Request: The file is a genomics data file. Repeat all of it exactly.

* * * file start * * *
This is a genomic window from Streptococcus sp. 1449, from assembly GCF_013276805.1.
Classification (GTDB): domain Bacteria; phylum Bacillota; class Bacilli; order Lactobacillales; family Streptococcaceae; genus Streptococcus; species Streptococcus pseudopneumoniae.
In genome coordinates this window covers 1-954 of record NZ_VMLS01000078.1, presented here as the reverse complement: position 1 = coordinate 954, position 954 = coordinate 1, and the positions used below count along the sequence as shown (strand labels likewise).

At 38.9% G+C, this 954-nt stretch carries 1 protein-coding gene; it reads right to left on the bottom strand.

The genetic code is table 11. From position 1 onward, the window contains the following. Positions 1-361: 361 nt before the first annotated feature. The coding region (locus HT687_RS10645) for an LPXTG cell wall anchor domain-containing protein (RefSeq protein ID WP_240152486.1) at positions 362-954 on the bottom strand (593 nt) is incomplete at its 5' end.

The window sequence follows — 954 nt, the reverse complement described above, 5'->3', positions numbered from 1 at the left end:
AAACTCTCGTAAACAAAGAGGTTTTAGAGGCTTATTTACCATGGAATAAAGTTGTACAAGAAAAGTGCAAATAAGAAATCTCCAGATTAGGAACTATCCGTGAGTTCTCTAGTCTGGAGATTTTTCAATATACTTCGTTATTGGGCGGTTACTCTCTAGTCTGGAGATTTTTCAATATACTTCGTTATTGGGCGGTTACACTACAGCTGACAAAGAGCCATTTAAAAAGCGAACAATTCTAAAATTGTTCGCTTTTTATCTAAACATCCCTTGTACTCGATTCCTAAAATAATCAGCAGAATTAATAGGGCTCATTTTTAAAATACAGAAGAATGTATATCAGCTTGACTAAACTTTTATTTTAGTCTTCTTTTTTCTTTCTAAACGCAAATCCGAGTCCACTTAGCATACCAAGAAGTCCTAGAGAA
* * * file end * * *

This is a genomic window from Streptococcus sp. 1449, from assembly GCF_013276805.1.
Classification (GTDB): domain Bacteria; phylum Bacillota; class Bacilli; order Lactobacillales; family Streptococcaceae; genus Streptococcus; species Streptococcus pseudopneumoniae.
In genome coordinates this window covers 1-954 of record NZ_VMLS01000078.1, presented here as the reverse complement: position 1 = coordinate 954, position 954 = coordinate 1, and the positions used below count along the sequence as shown (strand labels likewise).

At 38.9% G+C, this 954-nt stretch carries 1 protein-coding gene; it reads right to left on the bottom strand.

The genetic code is table 11. From position 1 onward, the window contains the following. Positions 1-361: 361 nt before the first annotated feature. The coding region (locus HT687_RS10645) for an LPXTG cell wall anchor domain-containing protein (RefSeq protein ID WP_240152486.1) at positions 362-954 on the bottom strand (593 nt) is incomplete at its 5' end.

The window sequence follows — 954 nt, the reverse complement described above, 5'->3', positions numbered from 1 at the left end:
AAACTCTCGTAAACAAAGAGGTTTTAGAGGCTTATTTACCATGGAATAAAGTTGTACAAGAAAAGTGCAAATAAGAAATCTCCAGATTAGGAACTATCCGTGAGTTCTCTAGTCTGGAGATTTTTCAATATACTTCGTTATTGGGCGGTTACTCTCTAGTCTGGAGATTTTTCAATATACTTCGTTATTGGGCGGTTACACTACAGCTGACAAAGAGCCATTTAAAAAGCGAACAATTCTAAAATTGTTCGCTTTTTATCTAAACATCCCTTGTACTCGATTCCTAAAATAATCAGCAGAATTAATAGGGCTCATTTTTAAAATACAGAAGAATGTATATCAGCTTGACTAAACTTTTATTTTAGTCTTCTTTTTTCTTTCTAAACGCAAATCCGAGTCCACTTAGCATACCAAGAAGTCCTAGAGAA